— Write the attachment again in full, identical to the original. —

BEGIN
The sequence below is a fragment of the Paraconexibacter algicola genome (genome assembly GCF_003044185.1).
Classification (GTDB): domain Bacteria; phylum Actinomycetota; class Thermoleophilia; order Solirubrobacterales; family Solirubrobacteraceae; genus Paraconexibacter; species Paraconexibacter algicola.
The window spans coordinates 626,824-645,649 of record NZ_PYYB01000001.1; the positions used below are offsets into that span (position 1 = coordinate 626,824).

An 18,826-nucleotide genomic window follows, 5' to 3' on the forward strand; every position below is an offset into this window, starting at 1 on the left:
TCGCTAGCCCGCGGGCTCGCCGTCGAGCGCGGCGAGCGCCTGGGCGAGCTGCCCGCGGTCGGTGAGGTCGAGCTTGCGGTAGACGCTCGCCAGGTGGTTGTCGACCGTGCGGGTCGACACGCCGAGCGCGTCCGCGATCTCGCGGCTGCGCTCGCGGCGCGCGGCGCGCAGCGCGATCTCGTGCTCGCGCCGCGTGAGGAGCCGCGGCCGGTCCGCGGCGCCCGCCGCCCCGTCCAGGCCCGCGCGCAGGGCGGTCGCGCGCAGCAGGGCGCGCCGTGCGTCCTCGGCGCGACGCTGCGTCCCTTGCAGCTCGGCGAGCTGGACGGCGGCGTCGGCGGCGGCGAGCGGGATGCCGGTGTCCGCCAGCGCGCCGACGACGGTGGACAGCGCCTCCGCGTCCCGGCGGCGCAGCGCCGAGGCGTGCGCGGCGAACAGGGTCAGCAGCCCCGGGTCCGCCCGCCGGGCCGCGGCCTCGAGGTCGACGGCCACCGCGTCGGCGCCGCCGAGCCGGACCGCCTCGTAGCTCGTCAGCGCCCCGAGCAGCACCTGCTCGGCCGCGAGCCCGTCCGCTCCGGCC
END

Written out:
The sequence below is a fragment of the Paraconexibacter algicola genome (genome assembly GCF_003044185.1).
Classification (GTDB): domain Bacteria; phylum Actinomycetota; class Thermoleophilia; order Solirubrobacterales; family Solirubrobacteraceae; genus Paraconexibacter; species Paraconexibacter algicola.
The window spans coordinates 626,824-645,649 of record NZ_PYYB01000001.1; the positions used below are offsets into that span (position 1 = coordinate 626,824).

An 18,826-nucleotide genomic window follows, 5' to 3' on the forward strand; every position below is an offset into this window, starting at 1 on the left:
TCGCTAGCCCGCGGGCTCGCCGTCGAGCGCGGCGAGCGCCTGGGCGAGCTGCCCGCGGTCGGTGAGGTCGAGCTTGCGGTAGACGCTCGCCAGGTGGTTGTCGACCGTGCGGGTCGACACGCCGAGCGCGTCCGCGATCTCGCGGCTGCGCTCGCGGCGCGCGGCGCGCAGCGCGATCTCGTGCTCGCGCCGCGTGAGGAGCCGCGGCCGGTCCGCGGCGCCCGCCGCCCCGTCCAGGCCCGCGCGCAGGGCGGTCGCGCGCAGCAGGGCGCGCCGTGCGTCCTCGGCGCGACGCTGCGTCCCTTGCAGCTCGGCGAGCTGGACGGCGGCGTCGGCGGCGGCGAGCGGGATGCCGGTGTCCGCCAGCGCGCCGACGACGGTGGACAGCGCCTCCGCGTCCCGGCGGCGCAGCGCCGAGGCGTGCGCGGCGAACAGGGTCAGCAGCCCCGGGTCCGCCCGCCGGGCCGCGGCCTCGAGGTCGACGGCCACCGCGTCGGCGCCGCCGAGCCGGACCGCCTCGTAGCTCGTCAGCGCCCCGAGCAGCACCTGCTCGGCCGCGAGCCCGTCCGCTCCGGCC